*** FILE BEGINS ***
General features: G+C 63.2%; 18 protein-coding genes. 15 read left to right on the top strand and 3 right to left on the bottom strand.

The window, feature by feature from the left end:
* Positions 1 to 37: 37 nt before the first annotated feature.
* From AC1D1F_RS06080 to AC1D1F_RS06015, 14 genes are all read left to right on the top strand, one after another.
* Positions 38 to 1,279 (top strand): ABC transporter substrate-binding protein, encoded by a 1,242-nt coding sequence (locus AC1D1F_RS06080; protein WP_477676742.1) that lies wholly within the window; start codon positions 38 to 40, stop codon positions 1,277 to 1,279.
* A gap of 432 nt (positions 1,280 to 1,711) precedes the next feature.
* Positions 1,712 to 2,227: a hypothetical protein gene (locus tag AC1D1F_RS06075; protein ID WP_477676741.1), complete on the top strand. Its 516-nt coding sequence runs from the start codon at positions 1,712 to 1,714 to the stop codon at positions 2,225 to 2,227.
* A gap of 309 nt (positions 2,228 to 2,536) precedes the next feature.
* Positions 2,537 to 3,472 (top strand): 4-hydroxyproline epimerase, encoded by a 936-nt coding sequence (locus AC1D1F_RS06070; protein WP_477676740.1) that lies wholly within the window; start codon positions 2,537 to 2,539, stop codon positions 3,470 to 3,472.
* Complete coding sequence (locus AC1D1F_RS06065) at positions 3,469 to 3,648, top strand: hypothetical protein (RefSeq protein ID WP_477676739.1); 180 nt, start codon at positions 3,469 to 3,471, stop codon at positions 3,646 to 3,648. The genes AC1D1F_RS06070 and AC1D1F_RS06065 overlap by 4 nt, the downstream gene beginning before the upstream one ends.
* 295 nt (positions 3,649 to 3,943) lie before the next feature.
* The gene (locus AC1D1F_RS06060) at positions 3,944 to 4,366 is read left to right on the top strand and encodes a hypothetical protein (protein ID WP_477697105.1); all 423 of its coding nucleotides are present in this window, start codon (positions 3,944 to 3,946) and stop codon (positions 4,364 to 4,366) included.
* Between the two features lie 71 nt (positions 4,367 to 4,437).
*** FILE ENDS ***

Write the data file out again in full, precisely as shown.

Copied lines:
General features: G+C 63.2%; 18 protein-coding genes. 15 read left to right on the top strand and 3 right to left on the bottom strand.

The window, feature by feature from the left end:
* Positions 1 to 37: 37 nt before the first annotated feature.
* From AC1D1F_RS06080 to AC1D1F_RS06015, 14 genes are all read left to right on the top strand, one after another.
* Positions 38 to 1,279 (top strand): ABC transporter substrate-binding protein, encoded by a 1,242-nt coding sequence (locus AC1D1F_RS06080; protein WP_477676742.1) that lies wholly within the window; start codon positions 38 to 40, stop codon positions 1,277 to 1,279.
* A gap of 432 nt (positions 1,280 to 1,711) precedes the next feature.
* Positions 1,712 to 2,227: a hypothetical protein gene (locus tag AC1D1F_RS06075; protein ID WP_477676741.1), complete on the top strand. Its 516-nt coding sequence runs from the start codon at positions 1,712 to 1,714 to the stop codon at positions 2,225 to 2,227.
* A gap of 309 nt (positions 2,228 to 2,536) precedes the next feature.
* Positions 2,537 to 3,472 (top strand): 4-hydroxyproline epimerase, encoded by a 936-nt coding sequence (locus AC1D1F_RS06070; protein WP_477676740.1) that lies wholly within the window; start codon positions 2,537 to 2,539, stop codon positions 3,470 to 3,472.
* Complete coding sequence (locus AC1D1F_RS06065) at positions 3,469 to 3,648, top strand: hypothetical protein (RefSeq protein ID WP_477676739.1); 180 nt, start codon at positions 3,469 to 3,471, stop codon at positions 3,646 to 3,648. The genes AC1D1F_RS06070 and AC1D1F_RS06065 overlap by 4 nt, the downstream gene beginning before the upstream one ends.
* 295 nt (positions 3,649 to 3,943) lie before the next feature.
* The gene (locus AC1D1F_RS06060) at positions 3,944 to 4,366 is read left to right on the top strand and encodes a hypothetical protein (protein ID WP_477697105.1); all 423 of its coding nucleotides are present in this window, start codon (positions 3,944 to 3,946) and stop codon (positions 4,364 to 4,366) included.
* Between the two features lie 71 nt (positions 4,367 to 4,437).